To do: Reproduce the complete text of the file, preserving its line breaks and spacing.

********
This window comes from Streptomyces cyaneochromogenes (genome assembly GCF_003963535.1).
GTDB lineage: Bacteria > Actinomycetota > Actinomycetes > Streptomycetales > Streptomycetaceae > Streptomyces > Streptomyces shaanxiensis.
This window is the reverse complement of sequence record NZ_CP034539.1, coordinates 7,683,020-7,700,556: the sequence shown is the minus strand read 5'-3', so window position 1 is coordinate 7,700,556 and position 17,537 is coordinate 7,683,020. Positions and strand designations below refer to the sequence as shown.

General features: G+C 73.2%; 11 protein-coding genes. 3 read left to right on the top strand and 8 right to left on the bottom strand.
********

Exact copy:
This window comes from Streptomyces cyaneochromogenes (genome assembly GCF_003963535.1).
GTDB lineage: Bacteria > Actinomycetota > Actinomycetes > Streptomycetales > Streptomycetaceae > Streptomyces > Streptomyces shaanxiensis.
This window is the reverse complement of sequence record NZ_CP034539.1, coordinates 7,683,020-7,700,556: the sequence shown is the minus strand read 5'-3', so window position 1 is coordinate 7,700,556 and position 17,537 is coordinate 7,683,020. Positions and strand designations below refer to the sequence as shown.

General features: G+C 73.2%; 11 protein-coding genes. 3 read left to right on the top strand and 8 right to left on the bottom strand.